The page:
You’ll be wonton more

IT was one of those miserable winter days, where black clouds hung over the city like a bull’s scrotum.

In need of a gastronomic cuddle, my buddy recommended we head to Viet Hoa, a restaurant he’d frequented for 20 years after first visiting with his mother in the days of grunge and AltaVista.

“The décor’s exactly the same,” he said, as we walked past cracks and sallow wallpaper.

The large eating area was chock-a-block and a queue spilled out the door onto William Street, so I assumed it was one of those places where the décor was irrelevant.

• Viet Hoa is popular—and with good reason. The food is ‘faultless’ and the prices unbeatable.

• Viet Hoa is popular—and with good reason. The food is ‘faultless’ and the prices unbeatable.

The no-nonsense laminated menu had a huge array of dishes—everything from sweet and sour chicken to Scotch fillet with lemongrass—and included satay, beef, poultry, seafood and noodles.

The type of restaurant where you go cross-eyed and end up ordering a prime number.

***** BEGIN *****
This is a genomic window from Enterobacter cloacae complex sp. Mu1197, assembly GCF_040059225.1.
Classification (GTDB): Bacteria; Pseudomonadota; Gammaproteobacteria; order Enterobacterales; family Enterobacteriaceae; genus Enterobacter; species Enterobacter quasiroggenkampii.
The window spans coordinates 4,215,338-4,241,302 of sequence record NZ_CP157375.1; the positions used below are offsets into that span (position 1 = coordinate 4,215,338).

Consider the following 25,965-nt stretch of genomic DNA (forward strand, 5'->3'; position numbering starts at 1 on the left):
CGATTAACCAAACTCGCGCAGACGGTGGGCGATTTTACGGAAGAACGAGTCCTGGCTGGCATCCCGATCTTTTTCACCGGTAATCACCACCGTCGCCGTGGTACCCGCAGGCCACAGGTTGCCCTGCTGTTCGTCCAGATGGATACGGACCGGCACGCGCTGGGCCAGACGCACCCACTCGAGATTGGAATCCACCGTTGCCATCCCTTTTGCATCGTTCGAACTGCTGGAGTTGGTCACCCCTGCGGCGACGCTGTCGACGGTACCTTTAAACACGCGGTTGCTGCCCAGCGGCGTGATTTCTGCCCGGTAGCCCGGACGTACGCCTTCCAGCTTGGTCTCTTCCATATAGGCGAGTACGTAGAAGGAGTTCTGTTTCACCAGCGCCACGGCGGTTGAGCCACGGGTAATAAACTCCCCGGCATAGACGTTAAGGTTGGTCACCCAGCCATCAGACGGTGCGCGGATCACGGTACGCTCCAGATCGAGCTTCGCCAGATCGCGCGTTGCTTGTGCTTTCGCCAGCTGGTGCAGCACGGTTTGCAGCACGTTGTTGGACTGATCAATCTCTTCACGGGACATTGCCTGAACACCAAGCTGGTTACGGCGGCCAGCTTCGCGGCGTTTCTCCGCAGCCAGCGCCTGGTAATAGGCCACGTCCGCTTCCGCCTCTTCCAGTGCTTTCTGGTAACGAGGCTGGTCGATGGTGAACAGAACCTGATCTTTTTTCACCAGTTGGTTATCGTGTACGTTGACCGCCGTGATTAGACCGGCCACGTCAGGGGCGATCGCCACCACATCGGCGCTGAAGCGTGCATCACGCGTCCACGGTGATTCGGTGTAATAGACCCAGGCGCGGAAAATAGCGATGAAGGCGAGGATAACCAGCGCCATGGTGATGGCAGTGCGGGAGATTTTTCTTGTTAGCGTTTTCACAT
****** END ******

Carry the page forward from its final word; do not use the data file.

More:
My friend said Viet Hoa was renowned for its soups, so for mains we ordered wonton ($12.50), roast duck egg noodle soup ($13) and combination laksa ($12.50).

Service was super-fast, almost instantaneous: perhaps the waiter had created a wormhole with the nib of his cheap pen.

We tucked into beautiful pieces of golden fried squid ($8.50)—non-greasy and light—and beef skewers in wine ($8.10).

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The skewers had a pungent, smoky aroma and I initially thought my jocks were on fire, but was relieved to find all the smoke had been siphoned into the delicious cubes of beef.

I enjoyed the subtle addition of wine and the dry, beefy kick in my mouth.

The last entree was the most interesting: huge, boneless fried chicken wings stuffed with minced chook, spring onions, bean shoots and coriander ($9).

Imagine perhaps a demented love child of King Arthur and Colonel Sanders.

They were strangely addictive and the batter was light and crispy (no translucent patches on my serviette).

It wasn’t long before a huge bowl of fragrant loveliness arrived. My wonton soup was deeper than the River Styx, crammed not with lost, wailing souls but with beautifully steamed parcels of pork, spring onion, bean shoots and fired shallots.

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The broth was light, delicious and teeming with subtle flavours and spices.

It’s rare that I cannot finish a dish but this was so large I waved my tartan Y-fronts in surrender.

The food at Viet Hoa is faultless, the portions huge and all at a price to make a Scotsman smile.

Just watch out for those dangling black clouds.

by STEPHEN POLLOCK

Viet Hoa
349 William St, Northbridge
http://www.viethoa.com.au

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